MOST OF MY PROFESSORS ENCOURAGED STUDENTS TO PARTICIPATE IN CLASS DISCUSSIONS.
|School||Agree Strongly (%)||Agree (%)|
|St. Francis Xavier||45||46|
|UNB (Saint John)||32||62|
MOST OF MY PROFESSORS WERE REASONABLY ACCESSIBLE OUTSIDE OF CLASS TO HELP STUDENTS.
|School||Agree Strongly (%)||Agree (%)|
|St. Francis Xavier||53||45|
|UNB (Saint John)||37||56|
SATISFACTION WITH CONCERN SHOWN BY THE UNIVERSITY FOR YOU AS AN INDIVIDUAL
|School||Very Satisfied (%)||Satisfied (%)|
|UNB (Saint John)||16||54|
|St. Francis Xavier||12||59|
SATISFACTION WITH THE OVERALL QUALITY OF THE EDUCATION RECEIVED AT THIS UNIVERSITY
|School||Very Satisfied (%)||Satisfied (%)|
|St. Francis Xavier||29||65|
|UNB (Saint John)||25||64|
SATISFACTION WITH OPPORTUNITIES TO ENHANCE EDUCATION THROUGH ACTIVITIES BEYOND THE CLASSROOM (E.G., UNDERGRADUATE RESEARCH, SERVICE-LEARNING, STUDENTS EXCHANGE)
|School||Very Satisfied (%)||Satisfied (%)|
|St. Francis Xavier||26||64|
|UNB (Saint John)||13||64|
Photos from the 2013 Maclean’s University Rankings
Every university student’s day is different. Some spend their time in high-tech labs while others pore over books in the campus cafe. Some volunteer to fix bicycles between classes while their roommates rehearse for plays. With teams from basketball to rowing, athletes are in heaven.
To truly understand the smorgasbord of options, you need to visit multiple schools. Can’t make it to more than a few? Don’t fret. Photos galleries from the 24 campuses we visited for the 2013 Maclean’s University Rankings will get you started. After clicking through them all, pick up the Maclean’s Guide to Canadian Universities for hundreds of pages of advice on your big decision, including profiles of 81 Canadian schools.
Northern British Columbia
St. Francis Xavier
Textbooks remain costly in an increasingly electronic age
From the 2013 Maclean’s University Rankings
It’s a textbook case in how to annoy students. This year, OCAD University in Toronto required students in its first-year visual culture course to purchase a “custom reader,” comprised of parts from two American text- books plus additional material on Canadian and Aboriginal art. Separately the items retail for over $300. The custom text was priced at $180. But there was a problem—this art book didn’t include any actual art.
Due to unexpected expenses in obtaining copyright, the publisher simply left large white boxes where the pictures were meant to go; students were told they could look at the art online. They got outraged instead—a petition was organized, parents began blogging and local media soon picked up the cause of the artless art book.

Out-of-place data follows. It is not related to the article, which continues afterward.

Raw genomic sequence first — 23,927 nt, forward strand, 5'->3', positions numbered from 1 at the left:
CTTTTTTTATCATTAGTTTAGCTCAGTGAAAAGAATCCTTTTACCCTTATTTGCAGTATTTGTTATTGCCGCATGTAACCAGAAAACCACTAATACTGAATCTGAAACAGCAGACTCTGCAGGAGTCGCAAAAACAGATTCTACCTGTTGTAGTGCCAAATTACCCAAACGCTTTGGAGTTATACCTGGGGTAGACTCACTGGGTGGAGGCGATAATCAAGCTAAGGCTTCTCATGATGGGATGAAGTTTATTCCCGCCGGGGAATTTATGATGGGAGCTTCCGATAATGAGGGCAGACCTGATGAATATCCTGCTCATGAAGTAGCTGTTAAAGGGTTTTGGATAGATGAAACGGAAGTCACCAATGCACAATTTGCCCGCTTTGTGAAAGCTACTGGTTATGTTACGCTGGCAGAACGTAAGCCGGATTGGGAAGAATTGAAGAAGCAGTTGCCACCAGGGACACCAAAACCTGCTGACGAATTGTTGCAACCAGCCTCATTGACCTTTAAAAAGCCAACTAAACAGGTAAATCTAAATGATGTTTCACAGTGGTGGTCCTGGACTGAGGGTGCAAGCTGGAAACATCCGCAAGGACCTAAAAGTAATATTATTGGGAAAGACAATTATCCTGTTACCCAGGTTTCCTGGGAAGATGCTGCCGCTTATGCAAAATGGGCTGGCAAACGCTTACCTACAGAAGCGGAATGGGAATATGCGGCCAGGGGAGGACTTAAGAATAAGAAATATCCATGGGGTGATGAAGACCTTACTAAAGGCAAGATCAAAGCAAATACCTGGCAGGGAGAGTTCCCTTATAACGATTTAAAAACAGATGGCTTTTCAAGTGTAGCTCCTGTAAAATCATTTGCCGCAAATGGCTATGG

The fights, the tears, and the desperation in Toronto
I’m standing in a shoebox -sized room with six other students, fighting over who gets to live in it.
The landlord stands back and watches. He is caught off guard by the number of people who turned up for the viewing and can’t decide who to give the keys to. So, he asks us to figure it out amongst ourselves.
Negotiations haven’t been going very smoothly.
“I’ll sign the contract,” says a female Brazilian exchange student.
“Ok,” the landlord answers.
“No,” screams another girl. “That’s not fair. I want to sign too.”
“I’m willing to pay more,” says Mike, a scraggly hipster I’ve seen at previous viewings.
Our latest campus fashion photos
Ryerson University in Toronto is known for its performing arts, television and fashion programs, so we weren’t surprised to find a few people with bold styles, from shabby chic (the holes in those jeans!) to the standout studs on Ives Phe’s jacket. After clicking on each photo, why not share your Campus Style? Tweet your photo to @maconcampus or post it on our Facebook wall.
Fall fashion from the engineering mecca
The latest stop on Jessica Darmanin’s Campus Style tour was the University of Waterloo. If ever there was proof that engineers are practical people, it’s in these photos. Waterloo engineers dress even more slack than guys at Guelph with jeans, zip-ups and big backpacks (probably full of computer gear). There are, of course, exceptions, like a few psychology students. After clicking each photo, why not show us your style? Tweet your photo to @maconcampus or post it on Facebook.
Fall fashion photos from St. Francis Xavier
The girls are layering and the guys are preppy this fall at St. Francis Xavier. Antigonish, N.S. was photographer Jessica Darmanin’s latest stop on her tour of Atlantic Canada where she’s kept one eye out for campus fashion. Click on each photo to make it bigger. And then, why not show us your latest style? Tweet your fall fashion photo to @maconcampus or post it on our Facebook wall.
Photos from the annual orientation week event
Photographer Jessica Darmanin immersed herself in the University of Toronto’s “battle of the colleges” and Clubs Showcase last week. She also visited Ryerson University’s parade and is in the Atlantic provinces right now. Check out her shots of U of T students flaunting their school spirit:
Moving may boost the odds of medical school admission
From the 2012 Maclean’s Professional Schools Issue, on newsstands and iPad now.
It has been a long road for 33-year-old Kyla Adams from her high school years—when there was no question in her mind that she’d one day become a physician—to today, when the British Columbia native feels she finally has a decent shot at medical school.